Guidelines

I am one member of a five person board. The opinions I express on this forum are mine only, and do not necessarily reflect the views or opinions of the Escambia County Staff, Administrators, Employees, or anyone else associated with Escambia County Florida. I am interested in establishing this blog as a means of additional transparency to the public, outreach to the community, and information dissemination to all who choose to look. Feedback is welcome, but because public participation is equally encouraged, appropriate language and decorum is mandatory.








Tuesday, October 17, 2017

What are the Economic Consequences for the BCC if the Beach Property Tax Decision Stands?

Escambia County is holding $9.8 Million Dollars in escrowed tax proceeds from Beach Leaseholders--and will return this money to taxpayers if the recent ruling from the DCA stands


Some Pensacola Beach Condominium owners were happy with last week's decision from the 1st District Court of Appeals--because the decision sided with their cause;  they will not have to pay ad valorem taxes on the property they lease--only on the improvements made to the leased land--if this decision stands.

The story was covered extensively by the local media.

News outlets have also reported, and I have confirmed with reliable sources, that this decision will be appealed by the property appraiser.

But what are the economic consequences for the BCC's budget  if the beach tax decision stands for Escambia County (Pensacola Beach) lease holders?

I have asked the question of staff and have been told that we (Escambia BCC) have escrowed the funds that were subject to this decision for the last five tax years, 2011-2016, in the event that the monies collected have to be returned to these lease holders.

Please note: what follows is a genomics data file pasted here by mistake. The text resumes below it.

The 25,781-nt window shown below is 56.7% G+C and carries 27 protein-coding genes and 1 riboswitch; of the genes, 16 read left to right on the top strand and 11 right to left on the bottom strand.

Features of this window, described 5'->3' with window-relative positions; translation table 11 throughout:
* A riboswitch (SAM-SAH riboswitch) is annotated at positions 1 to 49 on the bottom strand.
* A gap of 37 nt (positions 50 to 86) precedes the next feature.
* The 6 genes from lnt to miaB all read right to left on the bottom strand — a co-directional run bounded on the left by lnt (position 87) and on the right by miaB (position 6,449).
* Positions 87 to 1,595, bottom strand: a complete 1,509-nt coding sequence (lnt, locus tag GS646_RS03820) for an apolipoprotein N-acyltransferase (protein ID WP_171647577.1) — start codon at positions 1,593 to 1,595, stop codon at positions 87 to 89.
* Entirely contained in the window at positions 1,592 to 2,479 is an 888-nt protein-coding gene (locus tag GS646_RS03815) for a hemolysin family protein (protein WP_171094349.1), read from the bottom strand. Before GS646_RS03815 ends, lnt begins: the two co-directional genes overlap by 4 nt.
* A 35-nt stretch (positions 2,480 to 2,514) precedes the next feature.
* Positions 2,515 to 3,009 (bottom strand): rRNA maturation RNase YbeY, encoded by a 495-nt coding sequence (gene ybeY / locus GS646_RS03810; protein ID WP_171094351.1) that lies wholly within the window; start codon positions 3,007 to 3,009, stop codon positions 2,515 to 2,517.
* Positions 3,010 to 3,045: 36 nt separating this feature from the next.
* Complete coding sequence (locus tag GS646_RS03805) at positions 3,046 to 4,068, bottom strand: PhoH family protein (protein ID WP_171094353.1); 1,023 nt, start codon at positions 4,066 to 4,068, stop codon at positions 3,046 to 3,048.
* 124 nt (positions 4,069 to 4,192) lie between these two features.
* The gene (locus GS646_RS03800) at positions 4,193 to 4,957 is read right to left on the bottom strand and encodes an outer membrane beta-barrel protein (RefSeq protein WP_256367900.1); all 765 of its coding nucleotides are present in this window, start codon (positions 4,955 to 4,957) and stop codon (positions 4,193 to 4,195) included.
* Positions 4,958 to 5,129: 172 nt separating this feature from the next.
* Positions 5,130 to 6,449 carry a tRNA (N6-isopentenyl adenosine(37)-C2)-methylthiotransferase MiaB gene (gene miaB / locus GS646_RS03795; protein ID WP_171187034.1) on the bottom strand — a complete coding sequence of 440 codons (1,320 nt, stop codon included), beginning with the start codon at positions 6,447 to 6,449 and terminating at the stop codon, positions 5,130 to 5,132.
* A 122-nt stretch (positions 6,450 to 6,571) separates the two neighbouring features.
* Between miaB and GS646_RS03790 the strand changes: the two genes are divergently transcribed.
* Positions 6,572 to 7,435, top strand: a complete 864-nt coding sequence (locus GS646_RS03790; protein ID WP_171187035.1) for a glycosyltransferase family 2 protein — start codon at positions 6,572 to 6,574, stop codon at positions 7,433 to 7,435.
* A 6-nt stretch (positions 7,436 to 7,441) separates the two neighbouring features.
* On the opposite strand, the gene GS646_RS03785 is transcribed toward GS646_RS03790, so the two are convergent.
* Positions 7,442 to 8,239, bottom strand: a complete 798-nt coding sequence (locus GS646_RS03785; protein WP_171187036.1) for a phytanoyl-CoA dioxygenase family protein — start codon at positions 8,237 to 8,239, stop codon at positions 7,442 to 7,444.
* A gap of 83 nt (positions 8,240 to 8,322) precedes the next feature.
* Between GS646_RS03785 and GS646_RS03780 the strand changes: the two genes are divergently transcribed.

Currently, the county holds roughly $9.8 Million dollars in reserves for repayment of these tax remittances--if the court upholds the DCA ruling and we are ordered to refund the monies collected.

Although it is difficult to ascertain the exact financial impact the decision would have if it stands--I am told that it would be safe to estimate the reduction in tax collections for the county going forward to be between $1.2-$2.2 Million dollars yearly.....

But everything remains in limbo for the time being and until such time as all the appeals are settled.  And we will keep escrowing these funds as we collect them-- in the event that we have to return them at some point down the line.

2 comments:

Bill Ray said...

Thank you for giving context to this news story...something the local media has not done as of yet. I am perplexed on why Chris Jones would continue to appeal this decision - and at what continued cost to the taxpayers. $2 million is a LOT of money, but it's less than one half of one percent of the current annual budget. That, coupled with the fact that he has given everyone else on the beach EXCEPT condominiums a tax correction based upon the previous court decision, makes his decision to not accept defeat in this matter curious. Am I missing something?

One more thing, would the .5% be an overall reduction to everything being funded in the county budget, or would the $2 million be targeted from certain county agencies and not others?

Jeff Bergosh said...

Bill--we are discussing this right now in our meeting, the overall beach issue as it pertains to leases, etc. I just threw an idea out; not sure if it would be good or bad, but since we know the taxation of beach properties in Santa Rosa County is lawful (I know the Judge on the Accardo case, the one that was upheld at the DCA and the Florida Supreme Court) because all leases on the Santa Rosa county renew automatically which is tantamount to "ownership" --But what would happen if the BCC through the SRIA made an ordinance that all leases in Escambia County at the Beach shall now and forever in perpetuity be automatically renewing (like the ones in Santa Rosa County). It Escambia did this, we could tax all leaseholders in Escambia County because we know from Accardo this would be legal to do--because leases that automatically renew are for all intents and purposes equivalent to "ownership" for taxation purposes. Not saying such a move would be popular or that it would happen or could happen--but it seems it would put the current strife to an end, legally, once and for all......